6 Tips for Best Printmaking Results

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gelatin monoprints
Gelatin monoprints.

I have always loved printmaking. I still have a framed intaglio print I made in high school, and lately I’ve been experimenting with screen printing and gelatin monoprinting.

There are so many different kinds of printmaking techniques that I find myself hopping from one to another, with yet another waiting in the wings.

But I’ve learned that whether you’re making monoprints or screen prints, lino printing or block printing, there are a few tips and guidelines you should follow—or at least be aware of—to make the most of your creative impulses and avoid frustrating mistakes.

I adapted these tips from one of my favorite books, Printmaking & Mixed Media: Simple Techniques for Paper and Fabric, by one of my favorite artists, Dorit Elisha.

6 Printmaking Tips

1. Set up your workspace with a protected working area and a protected drying area. You don’t want to happily start printing only to realize you have no place to set down your wet prints. Not that this has ever happened to me.

2. Safety first. Many printing processes use rather benign paints and inks, but even those can be hazardous if they come in contact with food storage and prep areas. Always protect your surfaces, don’t reuse containers for food after they have been used for art (in fact, don’t eat and drink in your printmaking area), protect eyes and skin from chemicals or solvents, and always wash your hands well after your printing session. (Note: these are minimum safety requirements. Be sure to read all labels and follow safety instructions for your printing method.)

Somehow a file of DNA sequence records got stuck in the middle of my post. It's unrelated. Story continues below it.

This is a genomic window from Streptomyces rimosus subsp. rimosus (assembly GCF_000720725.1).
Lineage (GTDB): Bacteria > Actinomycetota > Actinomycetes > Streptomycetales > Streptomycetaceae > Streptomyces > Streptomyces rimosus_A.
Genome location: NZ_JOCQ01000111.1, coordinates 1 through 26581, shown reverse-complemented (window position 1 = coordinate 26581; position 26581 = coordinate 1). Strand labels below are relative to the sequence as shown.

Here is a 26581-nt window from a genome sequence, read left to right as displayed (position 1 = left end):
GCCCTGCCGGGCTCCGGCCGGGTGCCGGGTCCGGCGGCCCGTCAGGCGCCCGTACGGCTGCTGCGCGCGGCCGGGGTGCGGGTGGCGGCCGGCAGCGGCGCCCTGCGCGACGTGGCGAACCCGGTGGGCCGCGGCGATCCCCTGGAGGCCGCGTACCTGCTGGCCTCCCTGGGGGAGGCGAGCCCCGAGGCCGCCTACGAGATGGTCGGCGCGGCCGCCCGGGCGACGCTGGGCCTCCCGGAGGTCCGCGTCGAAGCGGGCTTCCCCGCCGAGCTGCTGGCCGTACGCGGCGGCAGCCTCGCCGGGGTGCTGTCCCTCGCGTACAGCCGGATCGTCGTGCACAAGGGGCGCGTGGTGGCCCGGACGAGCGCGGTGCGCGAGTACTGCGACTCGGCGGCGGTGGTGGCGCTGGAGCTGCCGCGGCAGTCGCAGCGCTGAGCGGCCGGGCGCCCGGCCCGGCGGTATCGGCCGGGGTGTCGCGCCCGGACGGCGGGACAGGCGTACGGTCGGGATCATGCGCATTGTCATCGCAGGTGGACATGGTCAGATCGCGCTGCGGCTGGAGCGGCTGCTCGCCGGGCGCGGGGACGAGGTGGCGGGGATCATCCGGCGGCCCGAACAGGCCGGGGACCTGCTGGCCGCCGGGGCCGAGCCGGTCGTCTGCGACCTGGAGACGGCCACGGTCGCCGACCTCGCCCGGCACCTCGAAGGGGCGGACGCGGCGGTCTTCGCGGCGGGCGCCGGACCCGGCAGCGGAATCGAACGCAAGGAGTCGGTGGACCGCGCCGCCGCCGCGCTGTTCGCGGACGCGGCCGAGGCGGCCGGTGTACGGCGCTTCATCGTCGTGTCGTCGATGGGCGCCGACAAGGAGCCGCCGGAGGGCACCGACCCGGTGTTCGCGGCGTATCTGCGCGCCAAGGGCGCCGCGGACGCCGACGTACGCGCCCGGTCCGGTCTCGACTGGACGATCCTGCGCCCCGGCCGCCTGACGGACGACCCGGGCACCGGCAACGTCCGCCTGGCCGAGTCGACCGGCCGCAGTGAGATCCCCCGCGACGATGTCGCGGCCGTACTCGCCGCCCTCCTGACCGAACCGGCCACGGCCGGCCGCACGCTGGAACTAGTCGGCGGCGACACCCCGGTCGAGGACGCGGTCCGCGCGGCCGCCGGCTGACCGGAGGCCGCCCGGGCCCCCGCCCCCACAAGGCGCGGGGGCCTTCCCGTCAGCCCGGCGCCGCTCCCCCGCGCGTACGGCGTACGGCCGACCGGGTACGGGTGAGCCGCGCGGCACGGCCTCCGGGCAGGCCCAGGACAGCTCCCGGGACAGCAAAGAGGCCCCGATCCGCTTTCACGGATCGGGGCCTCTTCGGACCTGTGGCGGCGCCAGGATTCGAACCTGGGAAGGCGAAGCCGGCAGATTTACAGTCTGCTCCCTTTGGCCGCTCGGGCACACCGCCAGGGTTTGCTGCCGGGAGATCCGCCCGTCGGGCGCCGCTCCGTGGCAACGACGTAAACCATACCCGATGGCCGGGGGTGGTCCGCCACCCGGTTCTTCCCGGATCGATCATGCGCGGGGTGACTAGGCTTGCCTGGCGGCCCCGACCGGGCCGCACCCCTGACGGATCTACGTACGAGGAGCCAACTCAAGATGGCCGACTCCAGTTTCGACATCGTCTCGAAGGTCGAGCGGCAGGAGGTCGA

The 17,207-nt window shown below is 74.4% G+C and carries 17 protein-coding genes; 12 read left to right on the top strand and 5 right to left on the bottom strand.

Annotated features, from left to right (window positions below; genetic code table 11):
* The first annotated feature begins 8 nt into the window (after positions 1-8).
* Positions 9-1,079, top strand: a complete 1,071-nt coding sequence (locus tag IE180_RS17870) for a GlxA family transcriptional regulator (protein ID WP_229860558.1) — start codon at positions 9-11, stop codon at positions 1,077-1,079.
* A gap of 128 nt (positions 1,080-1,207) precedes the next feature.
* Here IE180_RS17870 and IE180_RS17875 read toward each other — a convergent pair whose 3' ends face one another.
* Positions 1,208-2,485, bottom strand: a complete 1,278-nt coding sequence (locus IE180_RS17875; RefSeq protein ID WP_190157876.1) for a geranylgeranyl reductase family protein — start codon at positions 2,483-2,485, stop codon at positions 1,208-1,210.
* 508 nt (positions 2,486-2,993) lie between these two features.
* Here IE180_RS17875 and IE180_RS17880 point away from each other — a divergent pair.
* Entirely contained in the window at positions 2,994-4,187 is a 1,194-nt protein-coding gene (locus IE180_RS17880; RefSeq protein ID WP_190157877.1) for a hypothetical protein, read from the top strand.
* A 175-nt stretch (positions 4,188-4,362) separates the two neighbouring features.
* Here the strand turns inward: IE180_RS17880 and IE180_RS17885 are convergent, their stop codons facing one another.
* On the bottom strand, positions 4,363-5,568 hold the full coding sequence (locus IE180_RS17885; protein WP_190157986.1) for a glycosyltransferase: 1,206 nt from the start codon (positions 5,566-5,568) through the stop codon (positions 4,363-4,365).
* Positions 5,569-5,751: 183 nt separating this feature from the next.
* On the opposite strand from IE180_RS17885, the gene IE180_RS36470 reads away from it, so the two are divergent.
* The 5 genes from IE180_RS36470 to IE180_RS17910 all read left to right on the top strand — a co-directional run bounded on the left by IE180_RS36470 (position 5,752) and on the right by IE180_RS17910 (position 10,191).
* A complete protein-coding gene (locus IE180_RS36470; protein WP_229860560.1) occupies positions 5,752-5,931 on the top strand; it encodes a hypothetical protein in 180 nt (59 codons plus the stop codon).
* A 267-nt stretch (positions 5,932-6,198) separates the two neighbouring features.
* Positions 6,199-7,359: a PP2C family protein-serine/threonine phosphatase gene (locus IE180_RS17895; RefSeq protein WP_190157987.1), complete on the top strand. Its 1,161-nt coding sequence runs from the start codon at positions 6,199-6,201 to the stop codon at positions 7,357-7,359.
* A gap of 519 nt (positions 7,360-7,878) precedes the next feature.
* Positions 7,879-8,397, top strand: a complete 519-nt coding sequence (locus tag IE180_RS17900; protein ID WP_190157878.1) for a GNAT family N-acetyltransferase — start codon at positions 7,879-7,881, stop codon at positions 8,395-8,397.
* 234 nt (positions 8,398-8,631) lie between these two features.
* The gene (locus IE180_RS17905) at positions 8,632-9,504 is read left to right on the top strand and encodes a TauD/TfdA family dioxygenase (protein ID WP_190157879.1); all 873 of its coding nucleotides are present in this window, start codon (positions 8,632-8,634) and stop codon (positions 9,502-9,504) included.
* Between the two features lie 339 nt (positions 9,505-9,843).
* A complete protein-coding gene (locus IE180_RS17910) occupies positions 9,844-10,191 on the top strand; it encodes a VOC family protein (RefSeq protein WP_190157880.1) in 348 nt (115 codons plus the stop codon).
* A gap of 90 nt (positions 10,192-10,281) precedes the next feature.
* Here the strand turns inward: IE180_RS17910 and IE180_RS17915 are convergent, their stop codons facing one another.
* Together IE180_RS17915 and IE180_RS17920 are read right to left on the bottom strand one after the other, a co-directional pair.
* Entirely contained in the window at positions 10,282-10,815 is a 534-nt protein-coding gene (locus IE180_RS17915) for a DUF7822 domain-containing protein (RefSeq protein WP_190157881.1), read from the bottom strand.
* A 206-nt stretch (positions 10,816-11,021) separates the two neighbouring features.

3. Go in reverse. Remember that with many printing methods, the printed image will be the reverse of what is on the screen or block. To avoid ending up with backwards words and images (again, not that this has ever happened to me…), Dorit suggests you go through the motions of the whole process first, without using ink.

printmaking mixed media
Mixed-media prints by Dorit Elisha.

4. Steady and even. Those are your watchwords for laying the substrate on the plate, burnishing the image, and removing the substrate from the plate. Anything else can blur the image. Unless you want a slightly blurred image. In which case, go for it!

5. Have a fine-tip brush handy. Imperfections happen. That can be a wonderful thing, or not. When it’s not, use a brush with a bit of ink on it to touch up small, imperfect spots. Colored pencils work well, too.

6. Always print extras. It’s all set up—why not print more? This way, you’ll be sure to have exactly what you need when you start your mixed-media artwork or to use for another project later on.

I have learned so much from Dorit. Printmaking & Mixed Media is the perfect book for someone who wants to get their feet wet in a variety of printmaking techniques or someone who knows the basics and wants guidance and inspiration for mixing prints up with collage, book making, and stitch.

Right now, Printmaking & Mixed Media is one of the books featured in our Hurt Book and Overstock Sale, which means it and hundreds of other titles are deeply discounted, even though the books are perfectly usable. These books go fast, so don't miss out.

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